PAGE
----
Being “in Control” May Make You Lose Control: The Role of Self-Regulation in Unethical Leadership Behavior

Joosten, A., Van Dijke, M. ORCID: 0000-0001-9974-5050, Van Hiel, A. and De Cremer, D., 2014. Being “in Control” May Make You Lose Control: The Role of Self-Regulation in Unethical Leadership Behavior. Journal of Business Ethics, 121 (1), pp. 1-14. ISSN 0167-4544

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Abstract

In the present article, we argue that the constant pressure that leaders face may limit the willpower required to behave according to ethical norms and standards and may therefore lead to unethical behavior. Drawing upon the ego depletion and moral self-regulation literatures, we examined whether self-regulatory depletion that is contingent upon the moral identity of leaders may promote unethical leadership behavior. A laboratory experiment and a multisource field study revealed that regulatory resource depletion promotes unethical leader behaviors among leaders who are low in moral identity. No such effect was found among leaders with a high moral identity. This study extends our knowledge on why organizational leaders do not always conform to organizational goals. Specifically, we argue that the hectic and fragmented workdays of leaders may increase the likelihood that they violate ethical norms. This highlights the necessity to carefully schedule tasks that may have ethical implications. Similarly, organizations should be aware that overloading their managers with work may increase the likelihood of their leaders transgressing ethical norms.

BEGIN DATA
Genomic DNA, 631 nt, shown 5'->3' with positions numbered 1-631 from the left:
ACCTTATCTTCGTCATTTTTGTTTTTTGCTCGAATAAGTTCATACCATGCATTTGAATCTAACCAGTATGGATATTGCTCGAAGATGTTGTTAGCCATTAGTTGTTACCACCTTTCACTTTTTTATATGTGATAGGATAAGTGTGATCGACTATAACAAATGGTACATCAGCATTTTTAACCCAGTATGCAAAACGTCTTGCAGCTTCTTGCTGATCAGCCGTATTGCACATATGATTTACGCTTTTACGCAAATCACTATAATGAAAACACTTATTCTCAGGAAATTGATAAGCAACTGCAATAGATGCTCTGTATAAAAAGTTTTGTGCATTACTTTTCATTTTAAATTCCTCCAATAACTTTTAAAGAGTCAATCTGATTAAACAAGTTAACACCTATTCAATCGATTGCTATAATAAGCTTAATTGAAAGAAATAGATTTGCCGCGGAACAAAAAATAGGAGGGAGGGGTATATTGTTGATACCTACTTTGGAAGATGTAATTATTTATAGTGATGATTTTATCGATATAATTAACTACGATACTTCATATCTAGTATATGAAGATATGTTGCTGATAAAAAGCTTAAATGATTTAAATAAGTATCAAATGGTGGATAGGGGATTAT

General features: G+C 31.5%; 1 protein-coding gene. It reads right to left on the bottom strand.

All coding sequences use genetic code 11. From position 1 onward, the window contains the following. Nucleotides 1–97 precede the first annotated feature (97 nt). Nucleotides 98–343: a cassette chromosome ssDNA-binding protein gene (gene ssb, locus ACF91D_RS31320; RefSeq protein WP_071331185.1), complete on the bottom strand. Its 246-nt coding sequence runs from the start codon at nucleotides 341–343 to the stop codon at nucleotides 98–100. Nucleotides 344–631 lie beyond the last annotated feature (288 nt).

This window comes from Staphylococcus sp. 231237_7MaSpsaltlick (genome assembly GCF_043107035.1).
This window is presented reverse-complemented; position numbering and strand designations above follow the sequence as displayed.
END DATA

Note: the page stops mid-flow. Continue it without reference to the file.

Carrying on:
Item Type: Journal article
Publication Title: Journal of Business Ethics
Creators: Joosten, A., Van Dijke, M., Van Hiel, A. and De Cremer, D.
Publisher: Springer
Date: 2014
Volume: 121
Number: 1
ISSN: 0167-4544
Identifiers:
NumberType
10.1007/s10551-013-1686-2DOI
Divisions: Schools > Nottingham Business School
Depositing User: Jonathan Gallacher
Date Added: 04 Nov 2015 10:43
Last Modified: 09 Jun 2017 13:56
URI: http://irep.ntu.ac.uk/id/eprint/26143

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